The arrangement of electrons in the orbitals of an atom is called its electron configuration. We describe an electron configuration with a symbol that contains three pieces of information:
- The number of the principal quantum shell, n,
- The letter that designates the orbital type (the subshell, l), and
- A superscript number that designates the number of electrons in that particular subshell.
For example, the notation 2p4 indicates four electrons in a p subshell (l = 1) with a principal quantum number (n) of 2. The notation 3d 8 indicates eight electrons in the d subshell ( l = 2) of the principal shell for which n = 3.
While the three quantum numbers work well for describing electron orbitals, some experiments showed that they were not sufficient to explain all observed results. It was demonstrated in the 1920s that when hydrogen-line spectra are examined at extremely high resolution, some lines are actually not single peaks but, rather, pairs of closely spaced lines. This is the so-called fine structure of the spectrum, and it implies that there are additional small differences in energies of electrons even when they are located in the same orbital. These observations led Samuel Goudsmit and George Uhlenbeck to propose that electrons have a fourth quantum number. They called this the spin quantum number or ms.
In an applied magnetic field, an electron has two possible orientations with different energies, one with spin up, aligned with the magnetic field, and one with spin down, aligned against it.
The fourth quantum number, spin quantum number (ms) describes these two different spin states of an electron. A spin quantum number has two possible values, −1/2 (spin down) and +1/2 (spin-up).
Electron spin describes an intrinsic electron "rotation" or "spinning." Each electron acts as a tiny magnet or a tiny rotating object with angular momentum, or as a loop with an electric current, even though this rotation or current cannot be observed in terms of spatial coordinates.
The magnitude of the overall electron spin can only have one value, and an electron can only “spin” in one of two quantized states. One is termed the α state, with the z component of the spin being in the positive direction of the z-axis. This corresponds to the spin quantum number ms = +1/2. The other is called the β state, with the z component of the spin being negative and ms = −1/2.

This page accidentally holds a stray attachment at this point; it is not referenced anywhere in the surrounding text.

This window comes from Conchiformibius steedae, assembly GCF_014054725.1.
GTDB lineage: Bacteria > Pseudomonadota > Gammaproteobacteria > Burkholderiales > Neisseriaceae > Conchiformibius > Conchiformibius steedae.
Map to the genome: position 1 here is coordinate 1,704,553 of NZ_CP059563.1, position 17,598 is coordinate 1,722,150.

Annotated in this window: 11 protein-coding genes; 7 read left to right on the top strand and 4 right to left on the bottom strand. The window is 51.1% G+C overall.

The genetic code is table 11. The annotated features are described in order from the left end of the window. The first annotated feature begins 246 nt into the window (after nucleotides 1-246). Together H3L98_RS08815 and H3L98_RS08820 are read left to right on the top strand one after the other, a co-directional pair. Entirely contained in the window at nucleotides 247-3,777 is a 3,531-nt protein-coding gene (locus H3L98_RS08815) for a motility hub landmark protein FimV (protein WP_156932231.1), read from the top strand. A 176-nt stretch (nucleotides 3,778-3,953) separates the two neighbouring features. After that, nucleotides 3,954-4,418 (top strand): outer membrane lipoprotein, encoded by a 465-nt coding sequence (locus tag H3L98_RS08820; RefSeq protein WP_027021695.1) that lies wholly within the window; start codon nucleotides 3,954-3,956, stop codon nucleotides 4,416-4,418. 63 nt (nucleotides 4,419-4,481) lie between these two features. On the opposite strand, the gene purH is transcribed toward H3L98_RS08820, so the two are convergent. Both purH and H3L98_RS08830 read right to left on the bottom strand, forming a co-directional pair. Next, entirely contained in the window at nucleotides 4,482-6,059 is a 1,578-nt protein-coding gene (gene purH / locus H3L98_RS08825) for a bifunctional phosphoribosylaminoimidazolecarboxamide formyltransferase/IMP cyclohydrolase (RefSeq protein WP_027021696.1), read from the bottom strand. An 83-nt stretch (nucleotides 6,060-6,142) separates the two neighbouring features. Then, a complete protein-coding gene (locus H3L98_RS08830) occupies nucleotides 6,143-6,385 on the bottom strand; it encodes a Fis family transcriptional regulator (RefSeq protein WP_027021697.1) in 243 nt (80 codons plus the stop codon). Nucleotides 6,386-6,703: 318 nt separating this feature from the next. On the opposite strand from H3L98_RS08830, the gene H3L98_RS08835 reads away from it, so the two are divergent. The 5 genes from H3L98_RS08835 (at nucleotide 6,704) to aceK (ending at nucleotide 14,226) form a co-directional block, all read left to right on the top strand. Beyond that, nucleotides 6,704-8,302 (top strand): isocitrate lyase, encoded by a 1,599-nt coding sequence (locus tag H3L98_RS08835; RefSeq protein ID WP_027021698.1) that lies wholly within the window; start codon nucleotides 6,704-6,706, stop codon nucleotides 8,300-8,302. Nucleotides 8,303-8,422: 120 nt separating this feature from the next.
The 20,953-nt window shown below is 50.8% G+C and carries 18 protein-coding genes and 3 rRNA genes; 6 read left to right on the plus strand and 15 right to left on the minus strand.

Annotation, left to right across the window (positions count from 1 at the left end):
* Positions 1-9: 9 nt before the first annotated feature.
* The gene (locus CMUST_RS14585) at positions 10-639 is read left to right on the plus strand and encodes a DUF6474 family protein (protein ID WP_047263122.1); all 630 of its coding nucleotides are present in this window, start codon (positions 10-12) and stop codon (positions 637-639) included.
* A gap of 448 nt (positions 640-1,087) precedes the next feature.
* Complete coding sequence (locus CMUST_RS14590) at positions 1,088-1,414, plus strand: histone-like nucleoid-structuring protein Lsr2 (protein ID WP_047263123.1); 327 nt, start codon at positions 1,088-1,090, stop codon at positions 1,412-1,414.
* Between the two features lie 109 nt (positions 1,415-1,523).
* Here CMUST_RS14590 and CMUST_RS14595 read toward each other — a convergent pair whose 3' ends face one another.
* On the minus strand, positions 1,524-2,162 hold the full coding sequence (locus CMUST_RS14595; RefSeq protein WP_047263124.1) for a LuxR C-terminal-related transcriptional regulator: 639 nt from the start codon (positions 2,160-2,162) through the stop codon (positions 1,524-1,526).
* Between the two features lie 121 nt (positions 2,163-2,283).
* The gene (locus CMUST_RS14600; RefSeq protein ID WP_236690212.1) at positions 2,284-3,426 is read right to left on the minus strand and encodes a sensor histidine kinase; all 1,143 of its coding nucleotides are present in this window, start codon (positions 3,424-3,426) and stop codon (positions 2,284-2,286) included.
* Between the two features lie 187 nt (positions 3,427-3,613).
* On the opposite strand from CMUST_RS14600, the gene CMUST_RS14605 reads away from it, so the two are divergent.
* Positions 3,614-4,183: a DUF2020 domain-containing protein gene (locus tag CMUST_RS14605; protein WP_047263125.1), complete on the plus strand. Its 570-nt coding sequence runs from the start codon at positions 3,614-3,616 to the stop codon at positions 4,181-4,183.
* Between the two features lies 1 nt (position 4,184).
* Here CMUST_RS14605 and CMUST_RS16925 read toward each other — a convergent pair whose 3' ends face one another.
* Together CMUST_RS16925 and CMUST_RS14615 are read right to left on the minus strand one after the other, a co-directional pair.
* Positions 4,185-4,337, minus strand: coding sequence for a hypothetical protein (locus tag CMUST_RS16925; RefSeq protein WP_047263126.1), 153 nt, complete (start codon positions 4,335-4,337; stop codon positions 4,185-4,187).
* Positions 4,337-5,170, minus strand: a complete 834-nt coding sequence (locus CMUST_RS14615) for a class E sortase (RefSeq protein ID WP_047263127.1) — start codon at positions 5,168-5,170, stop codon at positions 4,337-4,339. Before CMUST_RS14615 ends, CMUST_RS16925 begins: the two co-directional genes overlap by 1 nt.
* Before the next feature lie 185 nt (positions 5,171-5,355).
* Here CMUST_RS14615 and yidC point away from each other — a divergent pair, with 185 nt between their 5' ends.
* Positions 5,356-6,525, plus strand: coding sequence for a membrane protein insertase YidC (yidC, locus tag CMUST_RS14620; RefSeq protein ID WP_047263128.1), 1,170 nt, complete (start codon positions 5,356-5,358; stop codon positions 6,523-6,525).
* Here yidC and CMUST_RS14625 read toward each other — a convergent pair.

Any electron, regardless of the atomic orbital it is located in, can only have one of those two values of the spin quantum number. The energies of electrons having different spins are different if an external magnetic field is applied.
An electron in an atom is completely described by four quantum numbers: n, l, ml, and ms. The first three quantum numbers define the orbital, and are interdependent, while the fourth quantum number is independent of other quantum numbers as it describes an intrinsic electron property called spin. An Austrian physicist Wolfgang Pauli (Nobel Prize in Physics: 1945) formulated a general principle that gives the last piece of information that we need to understand the general behavior of electrons in atoms. The Pauli exclusion principle can be formulated as follows: No two electrons in the same atom can have exactly the same set of all the four quantum numbers. What this means is that two electrons can share the same orbital (the same set of the quantum numbers n, l, and ml) only if their spin quantum numbers have different values. Since the spin quantum number (ms) can only have two values +1/2 and -1/2, no more than two electrons can occupy the same orbital (and if two electrons are located in the same orbital, they must have opposite spins). Therefore, any atomic orbital can be populated by only zero, one, or two electrons.
The orbital diagram style of the electron configuration represents each orbital within an occupied subshell as a box or line and each electron as an arrow. The orbital diagram of hydrogen, which an electron configuration of 1s1, is:
An upward arrow indicates a plus-half spin, or spin-up, and a downward arrow signifies a minus-half spin, or spin-down. The orbital diagram of hydrogen, therefore, has one upward arrow.
The electron configuration of helium is 1s2. The two electrons have three identical quantum numbers, as they belong to the same shell and subshell. Their spin quantum numbers are different, in accordance with the Pauli exclusion principle. Electrons with opposite spins are called paired if they occupy the same orbital.
This text is adapted from Openstax, Chemistry 2e, Section 6.3: Development of Quantum Theory.